Of the many actions taken by companies in the past few years to bulk up the bottom line and fight the recession, cutting internal and external customer service could cause the most damage. That’s according to a new ASQ (American Society for Quality) and Metrus Group national survey on how a number of recession-survival tactics impacted employees. The respondents rated the seriousness the various actions had on the three core "people equity" factors of employee alignment, engagement and capabilities to meet customer expectations. Those companies that kept the focus on employees outperformed those that did not.
The full survey findings and accompanying article "Power to the People" can be found in the April issue of ASQ’s flagship publication, Quality Progress (QP) (www.qualityprogress.com).
"The major finding that cutting customer service has the greatest adverse affect on people equity comes as a surprise," said William A. Schiemann, Ph.D., coauthor of the study and CEO of Metrus Group. "It’s a significant finding, given the empirical evidence from this and other studies that alignment, engagement and capabilities link directly to bottom-line performance. To move beyond the recession, senior executives must rethink their recession-fighting tactics, especially those that impact internal and external customer service."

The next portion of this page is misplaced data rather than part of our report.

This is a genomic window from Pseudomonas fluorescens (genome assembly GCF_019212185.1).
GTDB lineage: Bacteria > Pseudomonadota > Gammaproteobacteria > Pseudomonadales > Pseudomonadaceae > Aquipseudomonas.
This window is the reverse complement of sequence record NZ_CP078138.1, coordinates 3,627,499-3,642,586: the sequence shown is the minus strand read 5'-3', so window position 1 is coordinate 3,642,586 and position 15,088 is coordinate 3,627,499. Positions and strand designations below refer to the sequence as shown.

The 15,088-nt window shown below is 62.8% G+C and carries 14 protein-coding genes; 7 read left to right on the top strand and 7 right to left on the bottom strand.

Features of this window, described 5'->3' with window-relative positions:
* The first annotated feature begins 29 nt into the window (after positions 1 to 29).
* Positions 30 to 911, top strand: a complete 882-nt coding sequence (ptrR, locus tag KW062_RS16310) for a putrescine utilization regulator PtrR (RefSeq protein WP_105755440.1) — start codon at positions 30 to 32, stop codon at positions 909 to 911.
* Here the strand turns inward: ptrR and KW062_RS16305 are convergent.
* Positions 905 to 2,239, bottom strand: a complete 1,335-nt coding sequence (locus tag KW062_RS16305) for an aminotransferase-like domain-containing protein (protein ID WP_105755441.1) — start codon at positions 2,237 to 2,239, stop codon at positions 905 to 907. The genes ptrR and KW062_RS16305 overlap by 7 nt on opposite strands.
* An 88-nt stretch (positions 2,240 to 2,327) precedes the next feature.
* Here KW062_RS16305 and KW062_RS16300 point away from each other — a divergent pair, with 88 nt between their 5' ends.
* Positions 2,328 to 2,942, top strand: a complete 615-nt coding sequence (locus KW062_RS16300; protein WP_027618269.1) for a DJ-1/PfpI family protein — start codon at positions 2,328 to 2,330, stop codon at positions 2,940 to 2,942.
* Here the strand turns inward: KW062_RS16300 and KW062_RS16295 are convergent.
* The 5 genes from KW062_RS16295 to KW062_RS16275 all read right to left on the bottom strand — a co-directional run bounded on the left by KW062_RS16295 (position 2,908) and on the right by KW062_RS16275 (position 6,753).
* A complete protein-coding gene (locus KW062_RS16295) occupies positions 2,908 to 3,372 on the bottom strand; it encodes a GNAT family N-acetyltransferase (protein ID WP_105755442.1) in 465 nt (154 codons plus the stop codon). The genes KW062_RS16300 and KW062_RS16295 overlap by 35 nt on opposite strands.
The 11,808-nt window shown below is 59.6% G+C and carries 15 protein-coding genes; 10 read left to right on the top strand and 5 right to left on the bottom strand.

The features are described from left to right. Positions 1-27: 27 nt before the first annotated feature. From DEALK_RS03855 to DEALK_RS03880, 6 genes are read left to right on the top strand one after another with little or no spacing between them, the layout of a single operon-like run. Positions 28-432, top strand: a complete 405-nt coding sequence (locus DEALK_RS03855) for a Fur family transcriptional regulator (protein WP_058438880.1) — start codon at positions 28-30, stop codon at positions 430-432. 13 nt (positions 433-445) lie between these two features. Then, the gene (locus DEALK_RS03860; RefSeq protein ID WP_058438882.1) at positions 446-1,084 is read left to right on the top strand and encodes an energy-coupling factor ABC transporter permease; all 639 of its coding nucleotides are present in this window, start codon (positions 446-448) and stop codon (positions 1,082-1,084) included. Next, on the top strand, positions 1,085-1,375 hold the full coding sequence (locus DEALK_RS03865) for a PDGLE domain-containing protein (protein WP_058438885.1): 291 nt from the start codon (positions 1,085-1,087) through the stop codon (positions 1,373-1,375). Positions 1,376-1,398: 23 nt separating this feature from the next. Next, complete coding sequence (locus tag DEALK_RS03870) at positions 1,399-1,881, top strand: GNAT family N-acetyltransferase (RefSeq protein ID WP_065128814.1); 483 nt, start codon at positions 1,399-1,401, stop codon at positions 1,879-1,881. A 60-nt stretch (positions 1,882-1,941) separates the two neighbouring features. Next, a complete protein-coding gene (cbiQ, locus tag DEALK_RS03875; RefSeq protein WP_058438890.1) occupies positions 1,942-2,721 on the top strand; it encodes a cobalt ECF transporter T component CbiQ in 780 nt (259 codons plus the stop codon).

Process Improvement Has Positive Impact
People equity was positively impacted by those companies that improved processes to fight the recession. The article states, "Companies that used this tactic reported a strong positive impact on alignment and engagement, and a moderate positive impact on capabilities. This tactic likely maintains consistency with prerecession goals. Therefore, looking within the organization to collaboratively make improvements and reduce costs actually increases alignment."
"Member engagement and customer service are key areas of focus for ASQ so the survey results reinforce our goal of ensuring employees can provide superior service," said Paul Borawski, ASQ executive director and chief strategic officer. "It’s also a win-win situation when organizations apply process improvements to help move past the recession, which is a strategy we’ve strongly promoted since the onset of the economic downturn."
The survey of 2,100 U.S. companies turned up several surprises:
The American Society for Quality (ASQ) has been the world’s leading authority on quality for more than 60 years. With more than 85,000 individual and organizational members, the professional association advances learning, quality improvement and knowledge exchange to improve business results and to create better workplaces and communities worldwide. As a champion of the quality movement, ASQ offers technologies, concepts, tools and training to quality professionals, quality practitioners and everyday consumers. ASQ has been the sole administrator of the prestigious Malcolm Baldrige National Quality Award since 1991. Headquartered in Milwaukee, ASQ is a founding sponsor of the American Customer Satisfaction Index (ACSI), a prominent quarterly economic indicator, and also produces the Quarterly Quality Report.